The Catholic diocese of Hong Kong was reportedly invaded by Chinese hackers supported by the local government before important negotiations related to the renewal of a historic agreement in 2018, which undermined diplomatic relations between countries. This is Recorded Future, a company based in the United States that tracks cyber attacks.
According to the company, the blows of a group called RedDelta began in May of the same year, and the Hong Kong Study Mission in China, a key link between nations, would have been another target. The Asian country’s foreign minister denied any involvement, calling the accusations unfounded speculation.
The report said that the invasion “would offer RedDelta a view of the Holy See’s position before the renewal of the agreement in September 2020”, providing “valuable intelligence” about what Hong Kong Catholic entities think about the pro-democracy movement The Vatican, for its part, did not speak out.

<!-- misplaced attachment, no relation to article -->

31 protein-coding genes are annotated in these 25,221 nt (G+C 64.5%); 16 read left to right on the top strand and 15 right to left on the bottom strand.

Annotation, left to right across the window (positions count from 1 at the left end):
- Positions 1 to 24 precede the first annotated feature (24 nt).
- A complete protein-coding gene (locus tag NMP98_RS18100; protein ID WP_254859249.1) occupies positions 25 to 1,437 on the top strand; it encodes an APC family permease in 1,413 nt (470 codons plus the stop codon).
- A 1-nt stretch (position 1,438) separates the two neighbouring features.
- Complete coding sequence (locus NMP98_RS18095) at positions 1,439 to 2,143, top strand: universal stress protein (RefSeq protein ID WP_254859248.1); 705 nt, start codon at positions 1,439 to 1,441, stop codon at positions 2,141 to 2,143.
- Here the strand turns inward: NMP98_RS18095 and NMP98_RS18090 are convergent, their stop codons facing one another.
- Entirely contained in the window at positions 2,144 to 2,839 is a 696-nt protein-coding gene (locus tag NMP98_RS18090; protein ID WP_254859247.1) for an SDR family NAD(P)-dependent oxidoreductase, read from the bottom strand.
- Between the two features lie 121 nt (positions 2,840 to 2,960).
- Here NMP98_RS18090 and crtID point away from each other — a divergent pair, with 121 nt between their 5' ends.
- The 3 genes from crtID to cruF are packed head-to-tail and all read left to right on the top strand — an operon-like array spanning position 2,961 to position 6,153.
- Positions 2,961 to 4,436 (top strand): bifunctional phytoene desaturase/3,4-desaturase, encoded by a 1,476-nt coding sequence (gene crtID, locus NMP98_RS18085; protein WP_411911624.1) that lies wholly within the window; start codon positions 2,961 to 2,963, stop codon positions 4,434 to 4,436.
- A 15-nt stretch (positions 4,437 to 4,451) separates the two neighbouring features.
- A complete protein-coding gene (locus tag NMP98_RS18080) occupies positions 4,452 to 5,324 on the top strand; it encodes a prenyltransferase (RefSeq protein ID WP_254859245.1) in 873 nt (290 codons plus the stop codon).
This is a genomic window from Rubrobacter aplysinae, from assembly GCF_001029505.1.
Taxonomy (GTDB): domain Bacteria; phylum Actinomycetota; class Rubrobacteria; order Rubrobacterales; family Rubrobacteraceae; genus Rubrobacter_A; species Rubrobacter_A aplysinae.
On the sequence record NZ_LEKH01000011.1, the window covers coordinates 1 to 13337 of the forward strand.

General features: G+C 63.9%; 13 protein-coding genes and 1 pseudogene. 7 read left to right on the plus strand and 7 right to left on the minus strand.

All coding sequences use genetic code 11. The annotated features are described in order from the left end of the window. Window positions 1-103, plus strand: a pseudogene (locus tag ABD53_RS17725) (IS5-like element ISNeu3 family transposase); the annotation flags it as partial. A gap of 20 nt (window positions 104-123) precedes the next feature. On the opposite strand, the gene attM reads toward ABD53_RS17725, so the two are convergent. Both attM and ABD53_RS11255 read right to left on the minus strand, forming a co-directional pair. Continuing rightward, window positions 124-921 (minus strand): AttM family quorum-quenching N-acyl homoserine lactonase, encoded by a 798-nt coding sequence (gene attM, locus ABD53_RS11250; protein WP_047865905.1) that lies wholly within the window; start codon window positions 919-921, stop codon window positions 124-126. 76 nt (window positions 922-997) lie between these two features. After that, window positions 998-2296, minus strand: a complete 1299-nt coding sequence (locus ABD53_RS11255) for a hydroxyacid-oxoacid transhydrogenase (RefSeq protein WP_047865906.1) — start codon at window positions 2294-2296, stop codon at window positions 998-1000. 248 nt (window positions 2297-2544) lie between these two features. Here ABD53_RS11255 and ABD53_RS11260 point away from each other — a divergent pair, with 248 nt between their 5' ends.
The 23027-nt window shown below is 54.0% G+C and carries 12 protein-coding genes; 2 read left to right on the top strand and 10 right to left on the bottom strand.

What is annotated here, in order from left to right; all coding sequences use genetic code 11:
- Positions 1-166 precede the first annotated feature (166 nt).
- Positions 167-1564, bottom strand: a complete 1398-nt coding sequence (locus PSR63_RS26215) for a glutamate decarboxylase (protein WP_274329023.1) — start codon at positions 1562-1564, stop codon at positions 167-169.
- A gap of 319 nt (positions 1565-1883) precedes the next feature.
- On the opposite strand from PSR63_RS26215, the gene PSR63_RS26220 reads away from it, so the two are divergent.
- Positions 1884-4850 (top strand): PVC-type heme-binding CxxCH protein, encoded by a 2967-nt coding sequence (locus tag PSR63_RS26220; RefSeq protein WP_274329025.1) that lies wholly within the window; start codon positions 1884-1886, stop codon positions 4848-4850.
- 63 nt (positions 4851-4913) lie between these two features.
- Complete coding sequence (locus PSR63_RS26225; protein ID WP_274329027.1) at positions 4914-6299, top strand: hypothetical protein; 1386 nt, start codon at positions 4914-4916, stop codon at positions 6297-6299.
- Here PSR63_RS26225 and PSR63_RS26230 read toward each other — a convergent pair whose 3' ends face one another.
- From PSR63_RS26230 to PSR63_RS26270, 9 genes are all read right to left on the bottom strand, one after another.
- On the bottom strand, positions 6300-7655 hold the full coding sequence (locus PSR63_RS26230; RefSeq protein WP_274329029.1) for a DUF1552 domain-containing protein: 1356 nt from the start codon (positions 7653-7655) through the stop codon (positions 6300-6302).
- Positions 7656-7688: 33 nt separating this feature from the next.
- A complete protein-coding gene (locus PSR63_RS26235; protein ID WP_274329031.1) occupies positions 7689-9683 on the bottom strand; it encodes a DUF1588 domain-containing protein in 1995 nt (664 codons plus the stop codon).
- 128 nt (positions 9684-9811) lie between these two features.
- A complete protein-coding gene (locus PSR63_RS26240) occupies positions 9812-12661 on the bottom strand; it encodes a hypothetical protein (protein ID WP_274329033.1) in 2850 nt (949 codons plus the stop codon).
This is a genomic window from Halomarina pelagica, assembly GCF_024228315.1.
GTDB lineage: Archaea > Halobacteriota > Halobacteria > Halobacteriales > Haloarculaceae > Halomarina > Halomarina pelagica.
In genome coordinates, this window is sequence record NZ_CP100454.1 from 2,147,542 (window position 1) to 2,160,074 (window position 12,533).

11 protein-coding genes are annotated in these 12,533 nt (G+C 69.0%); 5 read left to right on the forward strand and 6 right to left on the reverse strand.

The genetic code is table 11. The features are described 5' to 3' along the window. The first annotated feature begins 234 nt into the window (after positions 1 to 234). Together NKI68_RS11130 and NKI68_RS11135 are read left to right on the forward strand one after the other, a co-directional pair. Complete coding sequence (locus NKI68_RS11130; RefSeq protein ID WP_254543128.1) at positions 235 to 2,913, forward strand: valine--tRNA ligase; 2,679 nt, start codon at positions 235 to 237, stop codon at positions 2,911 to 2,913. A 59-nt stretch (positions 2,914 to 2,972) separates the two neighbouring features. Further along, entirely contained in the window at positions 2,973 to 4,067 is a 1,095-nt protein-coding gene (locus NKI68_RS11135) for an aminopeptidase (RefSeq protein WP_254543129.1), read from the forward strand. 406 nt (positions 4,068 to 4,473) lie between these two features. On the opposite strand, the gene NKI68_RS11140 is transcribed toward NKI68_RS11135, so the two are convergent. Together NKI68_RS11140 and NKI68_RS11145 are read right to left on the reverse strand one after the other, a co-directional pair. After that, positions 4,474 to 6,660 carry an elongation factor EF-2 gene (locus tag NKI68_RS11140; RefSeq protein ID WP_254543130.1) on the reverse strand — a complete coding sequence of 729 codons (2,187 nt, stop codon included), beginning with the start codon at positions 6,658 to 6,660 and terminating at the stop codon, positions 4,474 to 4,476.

Still according to the document, the attacks would have continued at least until July 21, 2018, carried out by an apparent phishing attempt with a document on Vatican State Secretariat letterhead addressed to the head of the Hong Kong Study Mission in China.
The local scene suffers from a divide, as of the approximately 12 million Chinese Catholics, there are those who belong to the Chinese Catholic Patriotic Association, supported by the government, which is outside the authority of the pope, and others who follow an underground church loyal to the highest figure of religion.
Clandestine priests and parishioners are often arrested and persecuted – and the aim of the agreement was to bring audiences together, even though clandestine believers consider it a betrayal of loyalty to the pope.
A debate ensued, in which China denies participation in actions aimed at stealing trade or sensitive secrets, claiming to be, in fact, a recurring victim, which is countered by the United States, which declares to track activities.